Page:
Cover letters are an important component of your career documents. Not every hiring manager reads cover letters but you cannot take the chance on this. Cover letters are an opportunity to make the best case scenario for yourself or they can leave the hiring manager unimpressed with you. Generic cover letters should be customized for each position that you are applying for – just like your resume!
What grabs the positive attention of a hiring manager when reading a cover letter? The cover letter is:
- Has personality and a human voice
- Does not repeat information in the resume
- Answers questions they might have about a candidate (why this job, why now?)
- Creates a connection to the company
- Has a closing statement with a call to action
Conversely, what is seen as a negative cover letter by a hiring manager? The cover letter:
- Simply repeating information in the resume
- Lacks additional information
- Is not well written
- Repeats job the posting
- Doesn’t persuade them that this candidate is right for the job
- Is boring
- Gives no insight to who the candidate is
One of the more difficult tasks in writing a cover letter is to create a human voice. You can answer any number of these questions to assist you in creating a personable and engaging cover letter.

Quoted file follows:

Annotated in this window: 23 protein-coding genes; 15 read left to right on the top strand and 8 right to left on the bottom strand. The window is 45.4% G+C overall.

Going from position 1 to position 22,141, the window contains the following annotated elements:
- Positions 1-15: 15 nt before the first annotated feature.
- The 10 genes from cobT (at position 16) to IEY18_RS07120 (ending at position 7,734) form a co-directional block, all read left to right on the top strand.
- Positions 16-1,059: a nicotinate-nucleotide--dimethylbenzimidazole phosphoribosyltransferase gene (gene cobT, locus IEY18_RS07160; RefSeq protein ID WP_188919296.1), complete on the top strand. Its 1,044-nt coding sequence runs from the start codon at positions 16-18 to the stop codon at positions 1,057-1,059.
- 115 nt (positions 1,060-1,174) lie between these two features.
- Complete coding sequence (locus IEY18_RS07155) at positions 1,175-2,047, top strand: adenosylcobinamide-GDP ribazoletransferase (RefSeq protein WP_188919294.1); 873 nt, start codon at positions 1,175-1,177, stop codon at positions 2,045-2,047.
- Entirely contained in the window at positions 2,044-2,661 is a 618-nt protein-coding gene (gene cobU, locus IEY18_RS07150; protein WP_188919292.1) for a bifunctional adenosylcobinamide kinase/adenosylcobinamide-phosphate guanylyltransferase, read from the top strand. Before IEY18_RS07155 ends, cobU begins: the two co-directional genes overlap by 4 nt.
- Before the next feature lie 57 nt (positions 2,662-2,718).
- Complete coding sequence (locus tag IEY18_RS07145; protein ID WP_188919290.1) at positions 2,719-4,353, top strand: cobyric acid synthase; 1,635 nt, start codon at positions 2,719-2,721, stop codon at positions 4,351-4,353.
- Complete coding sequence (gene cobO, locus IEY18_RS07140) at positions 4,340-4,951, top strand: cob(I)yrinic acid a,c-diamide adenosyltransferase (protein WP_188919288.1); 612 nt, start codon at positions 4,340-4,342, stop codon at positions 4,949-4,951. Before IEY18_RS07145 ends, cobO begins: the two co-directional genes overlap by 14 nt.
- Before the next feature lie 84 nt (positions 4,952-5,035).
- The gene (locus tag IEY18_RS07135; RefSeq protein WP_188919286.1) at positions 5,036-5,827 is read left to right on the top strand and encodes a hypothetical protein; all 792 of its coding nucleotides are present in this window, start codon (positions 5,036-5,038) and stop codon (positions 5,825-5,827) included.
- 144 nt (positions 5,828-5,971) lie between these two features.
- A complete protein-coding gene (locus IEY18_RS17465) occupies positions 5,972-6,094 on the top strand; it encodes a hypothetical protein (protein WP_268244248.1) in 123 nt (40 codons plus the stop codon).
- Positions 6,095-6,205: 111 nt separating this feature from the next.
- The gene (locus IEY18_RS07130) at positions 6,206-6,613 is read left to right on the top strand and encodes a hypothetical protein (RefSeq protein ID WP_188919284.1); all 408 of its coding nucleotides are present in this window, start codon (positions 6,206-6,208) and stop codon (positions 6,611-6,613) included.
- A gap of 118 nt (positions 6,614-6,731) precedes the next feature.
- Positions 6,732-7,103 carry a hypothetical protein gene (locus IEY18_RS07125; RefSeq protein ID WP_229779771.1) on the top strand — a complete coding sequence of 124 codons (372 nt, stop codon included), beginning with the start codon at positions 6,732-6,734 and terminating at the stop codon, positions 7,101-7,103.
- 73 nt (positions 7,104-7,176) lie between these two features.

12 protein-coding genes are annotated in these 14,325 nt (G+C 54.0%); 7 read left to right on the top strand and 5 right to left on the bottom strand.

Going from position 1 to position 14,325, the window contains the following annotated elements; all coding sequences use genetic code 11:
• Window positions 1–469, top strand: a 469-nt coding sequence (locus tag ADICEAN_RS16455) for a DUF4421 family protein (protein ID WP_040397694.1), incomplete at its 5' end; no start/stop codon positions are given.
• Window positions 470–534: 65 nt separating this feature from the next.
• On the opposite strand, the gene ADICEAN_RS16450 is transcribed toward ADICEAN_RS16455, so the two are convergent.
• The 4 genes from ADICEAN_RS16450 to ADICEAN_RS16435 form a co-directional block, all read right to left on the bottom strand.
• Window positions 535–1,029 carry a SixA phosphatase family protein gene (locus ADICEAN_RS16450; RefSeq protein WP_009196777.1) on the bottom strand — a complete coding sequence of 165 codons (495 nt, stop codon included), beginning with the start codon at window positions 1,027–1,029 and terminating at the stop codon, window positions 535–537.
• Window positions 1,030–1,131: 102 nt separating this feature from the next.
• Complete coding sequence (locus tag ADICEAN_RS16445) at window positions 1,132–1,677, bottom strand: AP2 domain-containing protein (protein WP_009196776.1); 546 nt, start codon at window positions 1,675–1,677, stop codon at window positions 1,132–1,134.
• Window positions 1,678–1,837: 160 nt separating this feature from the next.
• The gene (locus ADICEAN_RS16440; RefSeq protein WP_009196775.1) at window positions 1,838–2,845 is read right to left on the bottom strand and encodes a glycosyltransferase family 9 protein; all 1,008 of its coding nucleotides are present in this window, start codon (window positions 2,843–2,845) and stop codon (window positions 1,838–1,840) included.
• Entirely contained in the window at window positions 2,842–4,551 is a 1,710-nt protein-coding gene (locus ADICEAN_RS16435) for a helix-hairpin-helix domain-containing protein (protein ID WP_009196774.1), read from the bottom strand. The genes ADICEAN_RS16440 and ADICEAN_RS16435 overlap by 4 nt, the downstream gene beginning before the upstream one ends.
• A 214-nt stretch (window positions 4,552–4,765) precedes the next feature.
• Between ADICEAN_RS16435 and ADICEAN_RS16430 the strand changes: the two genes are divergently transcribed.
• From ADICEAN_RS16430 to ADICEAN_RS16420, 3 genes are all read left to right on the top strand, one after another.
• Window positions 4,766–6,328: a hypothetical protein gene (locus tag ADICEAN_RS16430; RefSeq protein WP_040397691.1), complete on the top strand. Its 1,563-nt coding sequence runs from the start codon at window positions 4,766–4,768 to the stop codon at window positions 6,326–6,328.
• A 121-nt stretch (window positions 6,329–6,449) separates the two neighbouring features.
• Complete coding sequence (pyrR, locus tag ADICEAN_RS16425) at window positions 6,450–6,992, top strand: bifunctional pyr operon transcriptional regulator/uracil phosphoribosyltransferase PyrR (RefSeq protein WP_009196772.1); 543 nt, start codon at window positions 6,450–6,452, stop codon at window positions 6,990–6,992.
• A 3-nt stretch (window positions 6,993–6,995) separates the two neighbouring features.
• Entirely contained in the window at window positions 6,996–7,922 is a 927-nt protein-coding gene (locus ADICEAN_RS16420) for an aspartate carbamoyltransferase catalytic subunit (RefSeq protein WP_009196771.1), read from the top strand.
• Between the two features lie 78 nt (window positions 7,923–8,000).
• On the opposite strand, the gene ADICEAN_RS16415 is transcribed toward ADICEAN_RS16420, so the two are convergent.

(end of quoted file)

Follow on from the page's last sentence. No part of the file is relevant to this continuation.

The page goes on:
- Why this company
- Why are you changing/seeking jobs now
- Why you are moving to the area
- If you are making a career change, why are you making it and how are you qualified for this position
- Problems that you can fix
- What you bring to the table
- How you are equipped to improve things in the new company
- How you will contribute to team goals
- How past managers have described you
- What are your core values
- If you have a career gap – what have you been doing?
- What is your “added value”
- How you build success and have made a difference
- Why you enjoy what you do
- What are your proudest moments
It is important to address your cover letter to a specific person (the hiring manager) if at all possible. You can possibly find this information by calling the department and asking for the name of the hiring manager, reviewing company websites, or networking. A personal approach is always appreciated. It shows that you go above and beyond and are willing to put in the extra work to get a job done.